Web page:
The Scheibel Scholarship funds outstanding undergraduate Neuroscience IDP (uNSIDP) majors interested in pursuing neuroscience research in their 3rd and 4th years at UCLA. This scholarship helps provide financial support, hands-on research experience, mentoring by faculty, career workshops and networking opportunities for scholarship recipients.
Arnold “Arne” Scheibel
Born in New York City in 1923, Arnold “Arne” Scheibel received his M.D. from the Columbia College of Physicians and Surgeons in 1946. After a year of psychiatric residency training at Washington University in St. Louis, he entered the Army as a medical officer and received further training while on active duty at Brooke General Hospital in San Antonio, Texas. Scheibel then joined the neurophysiology laboratory of Warren McCulloch at Illinois Neuropsychiatric Institute. He subsequently became a faculty member in the UCLA departments of anatomy and psychiatry in 1955.
Scheibel’s research focused on psychiatry and the neural foundations of behavior. His laboratory studied the reticular core of the brain stem and thalamus, the organization of neural modules, and the structural correlation between aging and psychosis. His Golgi studies of human brain tissue extended the knowledge about the nature of neuronal changes in senile brain disease and in schizophrenia.
Scheibel led the UCLA Brain Research Institute from 1987 to 1995. Under his leadership, the institute’s culture of multidisciplinary, team-based collaboration was cemented. He launched the institute’s outreach program, Project Brainstorm, which to this day connects UCLA undergraduates, graduate students and faculty with local K-12 schools to offer hands-on introductory workshops and interactive demonstrations on neuroscience.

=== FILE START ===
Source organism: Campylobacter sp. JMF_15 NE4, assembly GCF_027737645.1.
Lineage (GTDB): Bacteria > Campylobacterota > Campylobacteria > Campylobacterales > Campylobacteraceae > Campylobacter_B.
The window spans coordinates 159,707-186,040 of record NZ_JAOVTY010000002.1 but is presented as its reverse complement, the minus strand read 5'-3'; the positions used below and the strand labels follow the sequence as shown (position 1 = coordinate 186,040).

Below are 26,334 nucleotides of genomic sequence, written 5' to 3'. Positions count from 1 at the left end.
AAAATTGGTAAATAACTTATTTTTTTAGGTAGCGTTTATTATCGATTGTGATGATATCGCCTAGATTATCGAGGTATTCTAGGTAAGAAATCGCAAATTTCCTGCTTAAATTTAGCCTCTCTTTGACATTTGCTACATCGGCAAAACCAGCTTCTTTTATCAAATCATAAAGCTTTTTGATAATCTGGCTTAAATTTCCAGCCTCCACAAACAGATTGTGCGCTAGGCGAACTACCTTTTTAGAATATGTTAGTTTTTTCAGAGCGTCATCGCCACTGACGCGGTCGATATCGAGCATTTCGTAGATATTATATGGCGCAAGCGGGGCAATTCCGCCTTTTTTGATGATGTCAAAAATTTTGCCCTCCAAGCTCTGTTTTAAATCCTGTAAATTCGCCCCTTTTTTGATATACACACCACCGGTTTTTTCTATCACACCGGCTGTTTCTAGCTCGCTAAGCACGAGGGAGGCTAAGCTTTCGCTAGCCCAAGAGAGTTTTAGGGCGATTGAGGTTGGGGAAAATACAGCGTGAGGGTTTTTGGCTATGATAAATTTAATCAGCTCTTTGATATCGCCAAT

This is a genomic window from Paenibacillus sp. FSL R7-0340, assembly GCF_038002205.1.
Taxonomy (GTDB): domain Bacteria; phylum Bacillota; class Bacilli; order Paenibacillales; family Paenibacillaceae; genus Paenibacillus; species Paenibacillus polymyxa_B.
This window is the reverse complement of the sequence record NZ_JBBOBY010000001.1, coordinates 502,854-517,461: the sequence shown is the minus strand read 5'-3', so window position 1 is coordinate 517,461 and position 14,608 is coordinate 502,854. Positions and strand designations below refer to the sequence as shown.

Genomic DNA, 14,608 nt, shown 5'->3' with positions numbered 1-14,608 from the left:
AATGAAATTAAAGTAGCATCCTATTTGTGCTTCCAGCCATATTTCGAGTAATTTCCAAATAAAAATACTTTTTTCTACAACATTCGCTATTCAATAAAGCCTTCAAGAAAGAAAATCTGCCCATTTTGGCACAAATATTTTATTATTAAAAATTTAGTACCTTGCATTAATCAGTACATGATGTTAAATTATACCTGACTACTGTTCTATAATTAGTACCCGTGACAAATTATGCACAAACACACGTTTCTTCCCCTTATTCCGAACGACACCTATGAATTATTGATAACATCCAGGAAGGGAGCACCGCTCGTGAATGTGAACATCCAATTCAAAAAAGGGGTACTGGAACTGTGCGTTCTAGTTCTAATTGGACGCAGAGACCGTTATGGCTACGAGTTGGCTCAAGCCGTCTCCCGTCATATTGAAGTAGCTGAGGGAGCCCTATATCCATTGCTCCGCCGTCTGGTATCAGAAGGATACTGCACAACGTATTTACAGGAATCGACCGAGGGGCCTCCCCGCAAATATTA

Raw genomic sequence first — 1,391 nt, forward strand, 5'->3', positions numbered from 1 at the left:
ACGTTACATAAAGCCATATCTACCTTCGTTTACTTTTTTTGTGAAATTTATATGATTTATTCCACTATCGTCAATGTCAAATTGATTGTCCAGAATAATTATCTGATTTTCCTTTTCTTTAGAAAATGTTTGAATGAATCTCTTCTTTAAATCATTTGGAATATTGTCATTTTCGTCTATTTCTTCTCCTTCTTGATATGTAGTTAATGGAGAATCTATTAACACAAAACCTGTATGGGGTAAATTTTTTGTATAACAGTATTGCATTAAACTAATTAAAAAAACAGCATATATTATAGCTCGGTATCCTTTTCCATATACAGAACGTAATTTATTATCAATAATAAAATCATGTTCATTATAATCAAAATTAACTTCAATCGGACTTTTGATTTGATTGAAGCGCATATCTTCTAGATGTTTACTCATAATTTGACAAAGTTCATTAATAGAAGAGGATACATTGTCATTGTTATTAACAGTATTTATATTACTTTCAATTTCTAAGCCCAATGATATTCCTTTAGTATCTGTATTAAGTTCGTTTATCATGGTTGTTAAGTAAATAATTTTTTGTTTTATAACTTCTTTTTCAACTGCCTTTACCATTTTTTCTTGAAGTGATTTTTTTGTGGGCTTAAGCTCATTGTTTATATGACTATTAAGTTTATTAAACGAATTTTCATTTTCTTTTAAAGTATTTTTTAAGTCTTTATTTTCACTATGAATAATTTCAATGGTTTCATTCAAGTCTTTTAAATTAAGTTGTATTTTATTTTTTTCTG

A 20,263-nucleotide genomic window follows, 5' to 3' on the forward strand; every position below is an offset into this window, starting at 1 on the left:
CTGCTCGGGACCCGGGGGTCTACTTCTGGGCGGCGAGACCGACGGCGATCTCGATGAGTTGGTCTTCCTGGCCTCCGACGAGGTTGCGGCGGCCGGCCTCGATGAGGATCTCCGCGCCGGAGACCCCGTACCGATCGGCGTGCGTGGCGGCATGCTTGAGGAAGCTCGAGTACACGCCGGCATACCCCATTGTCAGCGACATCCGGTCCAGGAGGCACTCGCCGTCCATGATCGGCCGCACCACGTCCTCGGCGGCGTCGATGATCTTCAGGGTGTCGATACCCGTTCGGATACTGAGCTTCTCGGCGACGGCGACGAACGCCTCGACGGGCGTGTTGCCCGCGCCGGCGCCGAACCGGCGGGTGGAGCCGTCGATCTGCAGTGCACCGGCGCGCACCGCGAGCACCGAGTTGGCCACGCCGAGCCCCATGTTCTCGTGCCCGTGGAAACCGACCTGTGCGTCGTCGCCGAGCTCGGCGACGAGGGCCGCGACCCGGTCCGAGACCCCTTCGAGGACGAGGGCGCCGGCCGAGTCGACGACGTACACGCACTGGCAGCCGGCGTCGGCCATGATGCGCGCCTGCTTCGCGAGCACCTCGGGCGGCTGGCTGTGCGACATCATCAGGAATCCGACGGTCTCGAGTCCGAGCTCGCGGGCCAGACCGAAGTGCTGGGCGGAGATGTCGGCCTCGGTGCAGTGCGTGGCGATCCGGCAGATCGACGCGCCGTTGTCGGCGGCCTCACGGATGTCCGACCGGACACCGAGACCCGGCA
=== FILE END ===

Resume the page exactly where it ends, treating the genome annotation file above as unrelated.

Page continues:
Among his many honors, Scheibel earned election to the American Academy of Arts and Sciences as well as UCLA’s highest teaching honor, the Distinguished Teaching Award.
In 2016, in tribute to his parents, Scheibel established the Ethel Scheibel Endowed Chair in Neuroscience in the Department of Neurobiology at the David Geffen School of Medicine and the William Scheibel Endowed Chair in Neuroscience at the Brain Research Institute. Today, Scheibel’s remarkable legacy lives on in the form of scholarships for UCLA neuroscience undergraduates.
“Arne had by far the most brilliant mind of anyone I’ve ever met. But he was also without ego, simply a wonderful person who loved his students and believed in humanity,” says Glen Alpert, a neighbor and close friend. “He wanted more than anything to make a difference and move the field of neuroscience forward.”
To learn more about the Undergraduate Scheibel Award and see application materials, please click here.
To be part of the Scheibel legacy and make a gift to support undergraduate students in need of funding to pursue neuroscience research, please click here.
Insufficient financial means is often one of the largest hindrances to accomplishing our goals, but with opportunities like this one, our scientific journeys are tremendously advanced. I know that for myself, this scholarship solidified my work as a researcher to continue to pursue my goal of becoming a neuroscientist.
– Aracely Simental-Ramos, Class of 2020
I was ecstatic to find out I was awarded this award, and I cannot begin to describe what profound impact it has had on me and my career development towards becoming a physician-scientist…. Receiving this scholarship has allowed me to continue both my formal coursework and research endeavors. It has enabled me to continue to pursue my passion in neuroscience, and for that I am forever grateful.
– Michael Leung, Class of 2021
I distinctly remember the surprise, joy and immense gratitude that I felt when I received the letter that I had been selected as a recipient of the Scheibel Scholarship for the 2021-2022 school year. I knew that the generous scholarship would allow me to devote more time to my research without having to juggle additional side jobs while also being a full-time student…. However, the main reason that I was so excited to receive the Scheibel Scholarship was that it offered me hope that I was on the right track and that I belong in this field.
– Zoe Day, Class of 2022